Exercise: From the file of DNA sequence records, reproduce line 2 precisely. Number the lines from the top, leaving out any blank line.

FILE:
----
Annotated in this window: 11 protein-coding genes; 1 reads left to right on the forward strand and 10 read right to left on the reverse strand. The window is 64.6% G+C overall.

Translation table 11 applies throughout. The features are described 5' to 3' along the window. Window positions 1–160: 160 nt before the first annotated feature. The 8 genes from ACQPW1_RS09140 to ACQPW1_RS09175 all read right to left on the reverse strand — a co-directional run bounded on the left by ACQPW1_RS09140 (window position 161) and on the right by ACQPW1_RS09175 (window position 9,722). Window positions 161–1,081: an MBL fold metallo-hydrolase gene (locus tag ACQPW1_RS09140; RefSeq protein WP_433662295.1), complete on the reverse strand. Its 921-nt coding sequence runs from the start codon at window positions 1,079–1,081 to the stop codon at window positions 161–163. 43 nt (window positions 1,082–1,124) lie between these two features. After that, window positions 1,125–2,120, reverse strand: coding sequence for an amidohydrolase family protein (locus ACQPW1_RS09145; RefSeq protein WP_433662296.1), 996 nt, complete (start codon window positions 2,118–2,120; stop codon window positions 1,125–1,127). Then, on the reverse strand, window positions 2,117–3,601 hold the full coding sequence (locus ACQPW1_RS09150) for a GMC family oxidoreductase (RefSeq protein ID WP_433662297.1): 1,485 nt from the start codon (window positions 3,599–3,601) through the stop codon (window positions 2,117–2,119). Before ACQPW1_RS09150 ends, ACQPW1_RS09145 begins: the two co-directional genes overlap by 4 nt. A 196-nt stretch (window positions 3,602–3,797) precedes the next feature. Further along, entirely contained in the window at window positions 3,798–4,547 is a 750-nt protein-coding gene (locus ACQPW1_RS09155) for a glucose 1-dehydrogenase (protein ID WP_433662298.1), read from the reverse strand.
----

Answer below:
Translation table 11 applies throughout. The features are described 5' to 3' along the window. Window positions 1–160: 160 nt before the first annotated feature. The 8 genes from ACQPW1_RS09140 to ACQPW1_RS09175 all read right to left on the reverse strand — a co-directional run bounded on the left by ACQPW1_RS09140 (window position 161) and on the right by ACQPW1_RS09175 (window position 9,722). Window positions 161–1,081: an MBL fold metallo-hydrolase gene (locus tag ACQPW1_RS09140; RefSeq protein WP_433662295.1), complete on the reverse strand. Its 921-nt coding sequence runs from the start codon at window positions 1,079–1,081 to the stop codon at window positions 161–163. 43 nt (window positions 1,082–1,124) lie between these two features. After that, window positions 1,125–2,120, reverse strand: coding sequence for an amidohydrolase family protein (locus ACQPW1_RS09145; RefSeq protein WP_433662296.1), 996 nt, complete (start codon window positions 2,118–2,120; stop codon window positions 1,125–1,127). Then, on the reverse strand, window positions 2,117–3,601 hold the full coding sequence (locus ACQPW1_RS09150) for a GMC family oxidoreductase (RefSeq protein ID WP_433662297.1): 1,485 nt from the start codon (window positions 3,599–3,601) through the stop codon (window positions 2,117–2,119). Before ACQPW1_RS09150 ends, ACQPW1_RS09145 begins: the two co-directional genes overlap by 4 nt. A 196-nt stretch (window positions 3,602–3,797) precedes the next feature. Further along, entirely contained in the window at window positions 3,798–4,547 is a 750-nt protein-coding gene (locus ACQPW1_RS09155) for a glucose 1-dehydrogenase (protein ID WP_433662298.1), read from the reverse strand.